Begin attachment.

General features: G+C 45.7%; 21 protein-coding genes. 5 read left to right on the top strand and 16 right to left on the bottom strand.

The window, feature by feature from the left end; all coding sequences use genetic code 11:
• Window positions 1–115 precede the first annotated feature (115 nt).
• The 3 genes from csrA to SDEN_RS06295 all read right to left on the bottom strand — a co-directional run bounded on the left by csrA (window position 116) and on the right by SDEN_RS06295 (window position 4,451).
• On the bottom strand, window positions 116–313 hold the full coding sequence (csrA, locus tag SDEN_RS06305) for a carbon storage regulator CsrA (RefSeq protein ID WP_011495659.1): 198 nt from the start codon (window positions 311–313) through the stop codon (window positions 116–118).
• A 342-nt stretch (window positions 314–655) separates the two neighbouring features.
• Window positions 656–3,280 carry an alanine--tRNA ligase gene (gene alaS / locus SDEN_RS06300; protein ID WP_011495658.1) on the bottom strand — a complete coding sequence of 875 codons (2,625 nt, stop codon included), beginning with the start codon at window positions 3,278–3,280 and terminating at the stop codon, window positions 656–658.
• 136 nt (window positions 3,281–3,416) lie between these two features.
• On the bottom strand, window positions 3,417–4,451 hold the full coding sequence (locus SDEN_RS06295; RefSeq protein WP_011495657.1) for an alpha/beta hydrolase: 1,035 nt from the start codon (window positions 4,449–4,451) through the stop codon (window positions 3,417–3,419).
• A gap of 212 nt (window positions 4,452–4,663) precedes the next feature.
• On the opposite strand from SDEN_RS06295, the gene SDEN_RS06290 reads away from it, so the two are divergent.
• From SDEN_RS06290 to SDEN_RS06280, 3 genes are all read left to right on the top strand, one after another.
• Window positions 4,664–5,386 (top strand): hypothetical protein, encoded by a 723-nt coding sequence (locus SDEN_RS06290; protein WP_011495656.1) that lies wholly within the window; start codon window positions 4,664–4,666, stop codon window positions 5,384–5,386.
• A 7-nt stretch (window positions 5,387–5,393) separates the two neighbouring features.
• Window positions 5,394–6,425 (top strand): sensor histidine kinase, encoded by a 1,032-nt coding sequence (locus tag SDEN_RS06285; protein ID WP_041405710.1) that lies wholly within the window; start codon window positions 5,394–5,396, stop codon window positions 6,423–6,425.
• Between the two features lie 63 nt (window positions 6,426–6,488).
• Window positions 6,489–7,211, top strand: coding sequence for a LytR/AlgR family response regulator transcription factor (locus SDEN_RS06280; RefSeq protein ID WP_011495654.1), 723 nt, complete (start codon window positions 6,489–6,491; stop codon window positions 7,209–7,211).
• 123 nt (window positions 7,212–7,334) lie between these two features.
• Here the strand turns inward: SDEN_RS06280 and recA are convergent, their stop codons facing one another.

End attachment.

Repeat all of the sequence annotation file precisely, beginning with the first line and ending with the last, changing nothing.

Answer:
General features: G+C 45.7%; 21 protein-coding genes. 5 read left to right on the top strand and 16 right to left on the bottom strand.

The window, feature by feature from the left end; all coding sequences use genetic code 11:
• Window positions 1–115 precede the first annotated feature (115 nt).
• The 3 genes from csrA to SDEN_RS06295 all read right to left on the bottom strand — a co-directional run bounded on the left by csrA (window position 116) and on the right by SDEN_RS06295 (window position 4,451).
• On the bottom strand, window positions 116–313 hold the full coding sequence (csrA, locus tag SDEN_RS06305) for a carbon storage regulator CsrA (RefSeq protein ID WP_011495659.1): 198 nt from the start codon (window positions 311–313) through the stop codon (window positions 116–118).
• A 342-nt stretch (window positions 314–655) separates the two neighbouring features.
• Window positions 656–3,280 carry an alanine--tRNA ligase gene (gene alaS / locus SDEN_RS06300; protein ID WP_011495658.1) on the bottom strand — a complete coding sequence of 875 codons (2,625 nt, stop codon included), beginning with the start codon at window positions 3,278–3,280 and terminating at the stop codon, window positions 656–658.
• 136 nt (window positions 3,281–3,416) lie between these two features.
• On the bottom strand, window positions 3,417–4,451 hold the full coding sequence (locus SDEN_RS06295; RefSeq protein WP_011495657.1) for an alpha/beta hydrolase: 1,035 nt from the start codon (window positions 4,449–4,451) through the stop codon (window positions 3,417–3,419).
• A gap of 212 nt (window positions 4,452–4,663) precedes the next feature.
• On the opposite strand from SDEN_RS06295, the gene SDEN_RS06290 reads away from it, so the two are divergent.
• From SDEN_RS06290 to SDEN_RS06280, 3 genes are all read left to right on the top strand, one after another.
• Window positions 4,664–5,386 (top strand): hypothetical protein, encoded by a 723-nt coding sequence (locus SDEN_RS06290; protein WP_011495656.1) that lies wholly within the window; start codon window positions 4,664–4,666, stop codon window positions 5,384–5,386.
• A 7-nt stretch (window positions 5,387–5,393) separates the two neighbouring features.
• Window positions 5,394–6,425 (top strand): sensor histidine kinase, encoded by a 1,032-nt coding sequence (locus tag SDEN_RS06285; protein ID WP_041405710.1) that lies wholly within the window; start codon window positions 5,394–5,396, stop codon window positions 6,423–6,425.
• Between the two features lie 63 nt (window positions 6,426–6,488).
• Window positions 6,489–7,211, top strand: coding sequence for a LytR/AlgR family response regulator transcription factor (locus SDEN_RS06280; RefSeq protein ID WP_011495654.1), 723 nt, complete (start codon window positions 6,489–6,491; stop codon window positions 7,209–7,211).
• 123 nt (window positions 7,212–7,334) lie between these two features.
• Here the strand turns inward: SDEN_RS06280 and recA are convergent, their stop codons facing one another.